Story at http://www.khaleejtimes.com/DisplayArticleNew.asp?xfile=data/business/2007/April/business_April695.xml&section=business&col=

Comment: Okay, so $100 million divided by eight ships doesn't make for a lot of large ships, but it does get their foot in the door, and they claim they're "swamped with orders." Given the surplus of cargo to be shipped and the shortage of hulls to ship them on, this claim may well have a boulder or dozen of truth to it.
 
Dec 2, 2000
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From Bloomberg.com:

China Shipbuilders, Rivaling U.S. in WWII, to Cut Freight Costs
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April 30 (Bloomberg) -- The cost of shipping coal and iron- ore is about to decline as the supply of cargo vessels overwhelms demand.

Japan, China and South Korea will produce so many vessels that shipping costs, now at an all-time high, will fall 40 percent by 2010, according to futures contracts traded privately between banks, transportation companies and hedge funds. The decline would hurt Antwerp-based Compagnie Maritime Belge SA, the world's largest commodities-shipping line, and Golden Ocean Group Ltd., run by Norwegian billionaire John Fredriksen.

``We're going to see the largest deliveries to the fleet that's ever been recorded,'' said Philip Rogers, 58, head of research at Galbraith's Ltd., the London-based shipbroker, who's been assessing freight markets for 30 years.
Story at http://www.bloomberg.com/apps/news?pid=20602006&sid=abuIzp_ZBXO0&refer=regional_indexes
 
Dec 2, 2000
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From Gulf News.com:

Ship prices to remain high for two years
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According to a report by Exim India, shipbuilders will be able to keep commanding record-high prices for at least two more years because rising demand has outpaced supply.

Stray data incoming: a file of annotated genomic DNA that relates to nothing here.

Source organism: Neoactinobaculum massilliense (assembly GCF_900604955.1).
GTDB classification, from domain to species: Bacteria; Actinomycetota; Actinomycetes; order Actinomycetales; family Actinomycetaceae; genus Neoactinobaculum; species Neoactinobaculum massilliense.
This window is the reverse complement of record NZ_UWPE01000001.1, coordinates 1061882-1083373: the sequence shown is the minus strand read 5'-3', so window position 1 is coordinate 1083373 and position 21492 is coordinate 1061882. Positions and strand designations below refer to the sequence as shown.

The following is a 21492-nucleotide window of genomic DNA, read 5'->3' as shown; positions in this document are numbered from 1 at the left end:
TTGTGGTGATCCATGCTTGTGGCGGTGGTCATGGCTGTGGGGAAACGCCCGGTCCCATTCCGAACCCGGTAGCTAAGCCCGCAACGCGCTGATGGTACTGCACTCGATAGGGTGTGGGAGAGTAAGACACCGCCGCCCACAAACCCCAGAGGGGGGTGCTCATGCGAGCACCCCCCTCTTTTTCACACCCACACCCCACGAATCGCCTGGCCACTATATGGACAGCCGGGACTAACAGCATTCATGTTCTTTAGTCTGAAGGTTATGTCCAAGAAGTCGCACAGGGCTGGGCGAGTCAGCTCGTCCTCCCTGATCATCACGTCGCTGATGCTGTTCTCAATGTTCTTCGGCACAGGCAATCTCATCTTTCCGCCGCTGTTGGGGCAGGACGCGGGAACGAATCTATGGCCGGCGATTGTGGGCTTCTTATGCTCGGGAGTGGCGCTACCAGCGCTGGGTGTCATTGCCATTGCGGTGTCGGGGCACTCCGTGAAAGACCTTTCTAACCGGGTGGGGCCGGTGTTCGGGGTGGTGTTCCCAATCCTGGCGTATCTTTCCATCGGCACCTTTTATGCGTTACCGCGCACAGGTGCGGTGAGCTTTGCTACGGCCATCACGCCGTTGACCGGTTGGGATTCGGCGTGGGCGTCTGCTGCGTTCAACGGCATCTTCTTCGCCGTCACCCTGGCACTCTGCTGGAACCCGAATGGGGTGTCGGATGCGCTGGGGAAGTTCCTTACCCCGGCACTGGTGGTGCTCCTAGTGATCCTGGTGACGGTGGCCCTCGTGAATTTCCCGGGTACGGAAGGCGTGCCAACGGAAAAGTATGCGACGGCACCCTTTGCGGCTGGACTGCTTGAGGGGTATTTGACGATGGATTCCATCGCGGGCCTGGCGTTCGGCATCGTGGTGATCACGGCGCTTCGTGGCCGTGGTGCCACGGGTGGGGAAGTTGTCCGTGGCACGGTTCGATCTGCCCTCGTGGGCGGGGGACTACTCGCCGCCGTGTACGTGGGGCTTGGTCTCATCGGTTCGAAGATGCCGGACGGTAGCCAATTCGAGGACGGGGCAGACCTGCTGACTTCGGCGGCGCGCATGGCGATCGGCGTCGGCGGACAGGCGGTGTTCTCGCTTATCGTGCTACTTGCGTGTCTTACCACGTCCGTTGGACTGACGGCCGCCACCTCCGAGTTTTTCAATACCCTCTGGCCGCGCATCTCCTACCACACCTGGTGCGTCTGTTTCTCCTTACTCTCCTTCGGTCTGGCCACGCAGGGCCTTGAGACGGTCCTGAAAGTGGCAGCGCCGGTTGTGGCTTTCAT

Executives at Varun Shipping and at BW Shipping Managers Pte said they expect current prices to hold steady for at least two years. STX Pan Ocean Co, South Korea's biggest transporter of iron ore and coal, said it may have to keep paying top dollar even longer.
Story at http://www.gulfnews.com/business/Shipping/10121760.html

Comment: $105.5 billion in orders last year, up from $76.3 billion which was the record set in 2004. This isn't chump change.
 
Dec 2, 2000
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From the Thanh Nien Daily:

Major shipbuilding complex breaks ground in Vietnam’s delta
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Construction of a VND1.7 trillion (US$106 million) shipbuilding complex began Monday in Hau Giang Province. The plant is expected to be a major booster to economic growth in the Mekong Delta.
The 290 hectare complex will produce ships of up to 70,000 tons. The state-owned giant Vietnam Shipbuilding Industry Group (Vinashin) has planned to pour some VND1.1 trillion ($68.7 million) in the plant.
Story at http://www.thanhniennews.com/business/?catid=2&newsid=27597

From FT.com:

Shipping rates rise on shortages of vessels
quote:

By Neil Dennis

Published: May 1 2007 19:49 | Last updated: May 1 2007 19:49

Commodity prices may be soaring on record demand for raw materials but so too are the prices for shipping these goods around the world.

This week, the Baltic Exchange’s dry freight index, a composite of prices for shipping dry commodities, hit a record high of 6,248. The index has risen 41 per cent this year.

The voracious appetite for raw materials in China and India, whose rapidly expanding economies have fuelled the current commodity boom, has stoked demand for the transportation of these goods.

Meanwhile, port congestion has led to delays and extra costs that shipping companies are passing on to customers.
Story at http://www.ft.com/cms/s/0a1ab362-f80e-11db-baa1-000b5df10621,_i_rssPage=9ff9d7a4-506d-11da-bbd7-0000779e2340.html

Comment: More signs that there are good times ahead for shipbuilders who can be competative in the markets. The west would do well to take note of what it is these guys are doing right.
 
Dec 2, 2000
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A follow up story on the Subic Bay facility from The Shipping Times:

New era as shipbuilding production begins in the Philippines
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Hopes high for new shipbuilding hub

South Korea's shipbuilding giant Hanjin Heavy Industries Corp. - Philippines Inc. (HHIC-PI) has started production in Subic Bay of the 20 ships ordered from them by Germany and Greece..